Tomorrow we’ll hear the rest of the story.

Let us pray: Dear Lord, when we realize the depth of our sin, we want to hide. When we fear getting caught we want to run. And when we finally realize what we have done and realize that there is no where else to go but home, we pray that you stir up our hearts so that we can turn our feet in the direction they need to go. In Jesus’ name. Amen.

Wednesday, November 18th 2 Corinthians 5:16-21

November 18, 2009

“From now on, therefore, we regard no one from a human point of view; even though we once knew Christ from a human point of view, we know him no longer in that way. So if anyone is in Christ, there is a new creation: everything old has passed away; see, everything has become new! All this is from God, who reconciled us to himself through Christ, and has given us the ministry of reconciliation; that is, in Christ God was reconciling the world to himself, not counting their trespasses against them, and entrusting the message of reconciliation to us. So we are ambassadors for Christ, since God is making his appeal through us; we entreat you on behalf of Christ, be reconciled to God. For our sake he made him to be sin who knew no sin, so that in him we might become the righteousness of God.” 2 Corinthians 5:16-21

Back in my Bible camp counselor days, the director had a saying that he would pull out just before the weekend as we made our plans to go “out on the town” (understand: we’re talking about rural North Dakota here). He would remind us, “Remember who you are and what you represent.”

Those are good words for us. “Remember who you are and what you represent.”

The question then is, “How far back is our memory supposed to stretch if we are to ‘remember who we are’?” Based on this text, we are to remember as far back as God chooses to remember – to that moment when we became a new creation in Christ, when the old passed away. We are to remember every fresh start God has given us and continues to give us.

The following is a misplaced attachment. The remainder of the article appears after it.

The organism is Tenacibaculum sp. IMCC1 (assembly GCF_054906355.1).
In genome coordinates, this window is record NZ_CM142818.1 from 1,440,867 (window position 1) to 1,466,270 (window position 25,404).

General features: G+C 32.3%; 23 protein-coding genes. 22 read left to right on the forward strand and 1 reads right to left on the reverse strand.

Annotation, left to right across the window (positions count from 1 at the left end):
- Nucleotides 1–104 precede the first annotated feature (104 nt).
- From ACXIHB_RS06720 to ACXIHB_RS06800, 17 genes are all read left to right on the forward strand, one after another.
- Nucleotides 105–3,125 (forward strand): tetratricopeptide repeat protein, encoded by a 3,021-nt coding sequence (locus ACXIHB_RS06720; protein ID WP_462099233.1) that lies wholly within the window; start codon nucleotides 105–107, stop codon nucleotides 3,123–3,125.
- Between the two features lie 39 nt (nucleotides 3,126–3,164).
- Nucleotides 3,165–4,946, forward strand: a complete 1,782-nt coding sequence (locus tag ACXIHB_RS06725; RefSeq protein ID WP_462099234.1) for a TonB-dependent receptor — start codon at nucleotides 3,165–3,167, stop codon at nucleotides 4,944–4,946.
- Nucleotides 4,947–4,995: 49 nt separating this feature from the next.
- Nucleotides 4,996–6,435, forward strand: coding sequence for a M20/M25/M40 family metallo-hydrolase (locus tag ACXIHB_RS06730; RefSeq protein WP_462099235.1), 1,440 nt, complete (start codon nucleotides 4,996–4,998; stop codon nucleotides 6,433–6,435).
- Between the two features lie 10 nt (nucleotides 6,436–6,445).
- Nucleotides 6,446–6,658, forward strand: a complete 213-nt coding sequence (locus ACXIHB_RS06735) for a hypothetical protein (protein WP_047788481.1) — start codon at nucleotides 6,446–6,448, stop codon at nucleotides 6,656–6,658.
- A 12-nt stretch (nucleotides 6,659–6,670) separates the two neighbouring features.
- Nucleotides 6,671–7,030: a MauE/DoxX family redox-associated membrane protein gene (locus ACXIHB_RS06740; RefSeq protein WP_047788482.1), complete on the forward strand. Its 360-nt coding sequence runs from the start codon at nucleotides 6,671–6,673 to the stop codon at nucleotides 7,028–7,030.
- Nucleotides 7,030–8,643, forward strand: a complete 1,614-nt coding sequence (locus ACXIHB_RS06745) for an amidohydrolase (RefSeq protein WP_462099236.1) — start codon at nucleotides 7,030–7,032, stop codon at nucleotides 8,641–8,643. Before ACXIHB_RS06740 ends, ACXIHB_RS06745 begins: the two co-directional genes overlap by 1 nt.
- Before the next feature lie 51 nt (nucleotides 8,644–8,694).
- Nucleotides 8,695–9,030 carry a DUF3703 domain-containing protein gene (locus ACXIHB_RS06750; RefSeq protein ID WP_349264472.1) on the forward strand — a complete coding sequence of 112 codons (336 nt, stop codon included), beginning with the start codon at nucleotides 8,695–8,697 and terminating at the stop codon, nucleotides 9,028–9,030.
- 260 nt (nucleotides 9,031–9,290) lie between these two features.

There’s a wonderful section in the Big Book of Alcoholics Anonymous that comes to mind as I allow myself to get caught up in this wonderful vision of our life in Christ that Paul paints for the Corinthians. Beginning on page 83, it says:

“If we are painstaking about this stage of our development, we will be amazed before we are half way through. We are going to know a new freedom and a new happiness. We will not regret the past nor wish to shut the door on it. We will comprehend the word serenity and we will know peace. No matter how far down the scale we have gone, we will see how our experience can benefit others. That feeling of uselessness and self-pity will disappear. We will lose interest in selfish things and gain interest in our fellows. Self-seeking will slip away. Our whole attitude and outlook upon life will change. Fear of people and of economic insecurity will leave us. We will intuitively know how to handle situations which used to baffle us. We will suddenly realize that God is doing for us what we could not do for ourselves.”

The vision in that passage is the life transformation of a recovering addict. Paul paints the same vision of a redeemed sinner for the Corinthians. In Christ, they (we) ARE new creations. This identity is a gift to be lived, not a credential to be earned.


To be useful to others. To be ambassadors for Christ. To be living signs, living embodiments of God’s grace which has the power to transform human lives and bring the world into line with God’s will for all. To make the world a better place to live. This is big stuff and it is who we are, Whose we are, and what we are called to be about. New creations in Christ.

Remember who you are and what you represent.